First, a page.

The media- and political-uproar over Donald Trump’s unconventional and outspoken candidacy for the Republican presidential nomination has exposed some rules that Republicans are supposed to follow. These rules are party-specific – i.e., they don’t apply to Democrats. Many grass-roots Republican voters probably don’t understand the rules or the fact that they apply only to GOP candidates. In this article, I’ll discuss the primary rule. We’ll look at others in later columns.
Rule #1. Every Republican must prove that he’s not stupid. This is absolutely fundamental, since it’s common knowledge among the chattering class that Republicans, on the whole, are incurably stupid – not to mention humorless, over-religious, and priggish. (If this sounds much like the conventional wisdom frequently voiced in the film Babe – i.e., “Pigs are stupid” – it’s no accident.) This rule probably originated during Ronald Reagan’s run for the presidency in 1980, and has become an article of liberal faith since.
Mr. Reagan started out with two strikes against him, for he was both a “fallen” Democrat and a Hollywood actor. (He played mostly in B movies, for heaven’s sake. What on earth could he know?) The media incessantly smeared him as “just a dumb actor reading lines (although there wasn’t a teleprompter in sight). Of course, most of the blow-dry TV dudes delicately ignored the fact that they were basically reading lines, too. Also, few had acting careers, so they had no idea that an actor has to be pretty sharp to be effective. In any theater or film scene he must remember his character’s exact persona, the timing of the scene, his own lines, and the lines of the other characters – plus his movements, his physical interactions with others, and any external events that might occur during the scene. I spent some time working in theater, and I can testify that there are no dummies on the stage “just reading lines.” It takes a first-class intellect to keep it all straight and come across as a believable character. (Actually, we now have some experience with a president who really does read lines from a teleprompter. How’s that working out?)
All this escaped reporters and pundits who believed, beyond peradventure of doubt, that only a Democrat could have the intellect to sit in the Oval Office with his finger on the nuclear trigger. The talking heads also overlooked the obvious fact that Jimmy Carter – a U. S. Naval Academy graduate and former naval officer – evidently failed to see that the presidency’s most important skill is delegating difficult tasks to people capable of completing them successfully. When you’re the Big Guy, you don’t try to do it all yourself. In 1980, Mr. Carter tried to run – from the oval office! – a secret military rescue of the Iran hostages. It was a completely mad adventure from the get-go. You didn’t have to be General Patton to see that it could not possibly succeed with command decisions being made from that distance. Of course, it failed disastrously, and several soldiers were killed. The Iranians grotesquely dragged their bodies through the streets of Teheran while crowds shouted: “Allahu Akhbar! Death to America!”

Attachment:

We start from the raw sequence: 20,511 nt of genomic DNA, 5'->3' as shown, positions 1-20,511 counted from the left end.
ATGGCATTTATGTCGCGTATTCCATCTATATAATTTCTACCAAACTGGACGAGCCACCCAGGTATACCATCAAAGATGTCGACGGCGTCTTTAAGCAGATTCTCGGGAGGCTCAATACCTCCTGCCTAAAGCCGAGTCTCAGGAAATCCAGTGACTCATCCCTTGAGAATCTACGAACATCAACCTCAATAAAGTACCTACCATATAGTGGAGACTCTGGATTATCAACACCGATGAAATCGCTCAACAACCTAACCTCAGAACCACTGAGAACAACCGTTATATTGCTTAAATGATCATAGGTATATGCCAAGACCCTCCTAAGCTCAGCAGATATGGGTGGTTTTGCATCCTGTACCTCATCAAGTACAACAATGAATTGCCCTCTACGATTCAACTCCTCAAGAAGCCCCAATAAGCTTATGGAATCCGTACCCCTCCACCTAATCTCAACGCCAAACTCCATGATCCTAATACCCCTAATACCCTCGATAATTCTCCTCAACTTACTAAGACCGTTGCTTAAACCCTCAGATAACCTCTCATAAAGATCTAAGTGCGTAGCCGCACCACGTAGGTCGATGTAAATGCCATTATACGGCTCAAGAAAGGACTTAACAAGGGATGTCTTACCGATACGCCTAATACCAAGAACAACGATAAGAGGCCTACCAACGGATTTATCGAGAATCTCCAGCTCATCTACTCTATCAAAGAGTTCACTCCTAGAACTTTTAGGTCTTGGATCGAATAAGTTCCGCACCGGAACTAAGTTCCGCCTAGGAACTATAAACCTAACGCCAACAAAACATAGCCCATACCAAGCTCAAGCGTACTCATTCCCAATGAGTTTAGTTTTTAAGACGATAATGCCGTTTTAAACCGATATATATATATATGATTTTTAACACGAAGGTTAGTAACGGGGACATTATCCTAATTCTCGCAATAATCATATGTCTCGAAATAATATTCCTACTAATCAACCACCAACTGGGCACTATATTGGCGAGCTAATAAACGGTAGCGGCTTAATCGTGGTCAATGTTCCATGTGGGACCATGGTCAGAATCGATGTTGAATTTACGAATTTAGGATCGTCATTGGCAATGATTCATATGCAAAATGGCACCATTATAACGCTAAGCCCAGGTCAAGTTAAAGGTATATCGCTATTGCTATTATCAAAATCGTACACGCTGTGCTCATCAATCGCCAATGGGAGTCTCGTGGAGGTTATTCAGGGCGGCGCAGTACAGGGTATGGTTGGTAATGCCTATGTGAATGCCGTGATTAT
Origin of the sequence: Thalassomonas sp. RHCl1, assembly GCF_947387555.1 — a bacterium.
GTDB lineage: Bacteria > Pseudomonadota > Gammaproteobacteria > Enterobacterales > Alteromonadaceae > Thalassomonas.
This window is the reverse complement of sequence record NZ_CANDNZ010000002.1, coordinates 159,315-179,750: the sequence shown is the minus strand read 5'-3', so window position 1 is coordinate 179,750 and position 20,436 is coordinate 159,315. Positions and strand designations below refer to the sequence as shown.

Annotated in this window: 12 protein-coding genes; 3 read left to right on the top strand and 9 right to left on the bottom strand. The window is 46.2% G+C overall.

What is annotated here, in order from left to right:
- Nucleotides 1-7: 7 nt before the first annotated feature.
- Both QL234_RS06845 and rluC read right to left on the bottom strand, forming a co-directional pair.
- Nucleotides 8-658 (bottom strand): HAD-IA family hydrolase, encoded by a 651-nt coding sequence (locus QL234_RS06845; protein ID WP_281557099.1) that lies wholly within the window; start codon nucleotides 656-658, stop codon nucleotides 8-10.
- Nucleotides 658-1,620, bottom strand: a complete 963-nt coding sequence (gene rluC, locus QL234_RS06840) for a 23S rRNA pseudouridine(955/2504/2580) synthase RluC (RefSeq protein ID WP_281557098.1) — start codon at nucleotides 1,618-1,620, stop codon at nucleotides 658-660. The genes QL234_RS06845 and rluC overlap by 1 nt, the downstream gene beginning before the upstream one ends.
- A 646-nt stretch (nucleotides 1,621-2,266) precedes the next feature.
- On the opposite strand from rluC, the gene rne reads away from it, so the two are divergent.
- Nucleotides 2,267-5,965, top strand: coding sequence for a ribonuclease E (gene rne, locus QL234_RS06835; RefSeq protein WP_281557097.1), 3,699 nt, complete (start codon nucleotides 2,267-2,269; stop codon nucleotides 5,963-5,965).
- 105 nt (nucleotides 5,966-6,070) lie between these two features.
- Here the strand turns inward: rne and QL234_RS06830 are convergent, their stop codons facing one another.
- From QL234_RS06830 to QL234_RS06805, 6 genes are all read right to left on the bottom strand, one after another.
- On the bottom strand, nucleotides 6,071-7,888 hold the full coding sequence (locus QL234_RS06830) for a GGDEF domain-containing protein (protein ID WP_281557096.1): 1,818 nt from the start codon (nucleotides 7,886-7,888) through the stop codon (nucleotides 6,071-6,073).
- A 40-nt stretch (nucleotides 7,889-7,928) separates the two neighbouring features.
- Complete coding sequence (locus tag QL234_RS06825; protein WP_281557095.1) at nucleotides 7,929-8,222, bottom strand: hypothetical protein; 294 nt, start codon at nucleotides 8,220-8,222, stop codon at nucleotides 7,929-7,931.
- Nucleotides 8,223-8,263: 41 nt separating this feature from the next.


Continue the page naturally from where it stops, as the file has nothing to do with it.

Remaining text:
After Mr. Reagan shrugged off the “stupid” label and won the election, American liberals spent the next eight years holding their breath in expectation that this Hollywood “cowboy” would start a nuclear war. Many Europeans thought the same. In 1987, a Swiss friend expressed a common concern he and his countrymen harbored: that Ronald Reagan was “crazy enough to do it.” He and his intellectual compadres considered Mr. Reagan far more dangerous than Soviet premiers like Andropov, Chernenko or Gorbachev. Andropov – a former KGB chief and a particularly dangerous character – was the “Vlad Putin” of his era. Western journalists thought he was probably a pretty cool dude – a liberal kindred spirit, really – because he preferred scotch to vodka. (I’m not kidding here. This passed for “serious political analysis” in the 1980s.)
Ironically, the Swiss themselves were armed to the teeth then, with men in uniform everywhere and mountain caves bristling with hidden tanks and artillery. Every male under the age of 45 was required by law to keep a fully operable military rifle in his home. I asked our Swiss friend if he thought the Italians might be coming in – or maybe the French. He just smiled and said the Swiss would be ready, whoever it was. It was a strange time – almost as strange as today.